6. The United States would not be harmed or prejudiced in any way by a temporary stay as the records in Respondents’ possession will not be destroyed or altered. Until the appeal court has had an opportunity to examine the case, the United States should not be allowed to infringe on a citizen’s privacy.
7. Petitioner has raised legitimate and substantial issues in this case. She has made a strong showing. She is likely to prevail on the merits of the appeal, which will be filed on the following grounds:
A. The U.S. District Court ignored the interests of Petitioner and the judicial system
8. A court must consider the burden on the defendant, the interests of the forum State, and the plaintiff's interest in obtaining relief. It must also weigh in its determination “the interstate judicial system's interest in obtaining the most efficient resolution of controversies; and the shared interest of the several States in furthering fundamental substantive social policies.” World-Wide Volkswagen, 444 U.S., at 292, 100 S.Ct., at 564 (citations omitted). Asahi Metal Industry Co., Ltd. v. Superior Court of California, Solano 480 U.S. 102 at 113, 107 S.Ct. 1026 (U.S.Cal.,1987)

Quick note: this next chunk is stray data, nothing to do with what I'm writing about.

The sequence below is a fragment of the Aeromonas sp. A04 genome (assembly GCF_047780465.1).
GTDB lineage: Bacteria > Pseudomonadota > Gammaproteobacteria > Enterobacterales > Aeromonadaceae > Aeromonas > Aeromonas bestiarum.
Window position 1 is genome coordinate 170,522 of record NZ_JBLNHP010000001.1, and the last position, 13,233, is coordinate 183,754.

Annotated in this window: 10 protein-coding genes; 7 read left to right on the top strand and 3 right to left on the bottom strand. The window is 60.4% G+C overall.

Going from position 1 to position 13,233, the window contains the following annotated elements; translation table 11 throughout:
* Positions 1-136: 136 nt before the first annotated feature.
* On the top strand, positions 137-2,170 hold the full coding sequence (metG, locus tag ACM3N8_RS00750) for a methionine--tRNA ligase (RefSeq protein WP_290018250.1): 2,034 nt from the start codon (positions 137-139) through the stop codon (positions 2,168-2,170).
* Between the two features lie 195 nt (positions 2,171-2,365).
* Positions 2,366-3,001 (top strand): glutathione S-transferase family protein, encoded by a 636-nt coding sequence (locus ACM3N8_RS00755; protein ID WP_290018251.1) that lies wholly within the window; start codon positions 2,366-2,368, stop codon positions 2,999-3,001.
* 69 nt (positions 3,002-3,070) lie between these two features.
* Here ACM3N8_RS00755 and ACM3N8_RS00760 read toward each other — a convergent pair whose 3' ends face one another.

9. It would be nearly impossible for Petitioner to contest IRS summonses in at least five different states, with five different filing costs and attorney fees. Petitioner’s due process would be severely undermined, and such a measure could potentially deny petitioner’s opportunity to be heard.
10. If the Court of Appeals does not accept Petitioner’s appeal, then the Court must grant Petitioner a window of 30 to 60 days after the Court’s ruling to allow Petitioner ample time to file in various jurisdictions. The 20 days provided under 26 U.S.C. §7609(b)(2) have already expired. However, Petitioner still believes that the best jurisdiction to be heard is in the District of Columbia where she has already retained an attorney, and which most respondents have not challenged.
B. The U.S. District Court is improperly interpreting 26 U.S.C. §7609(h)
11. The U.S. District Court accused Petitioner of not offering authority for the argument that section §7609 is disjunctive and for not presenting legal support for “resides or is found” to be read as referring to personal jurisdiction when petitioner had done so.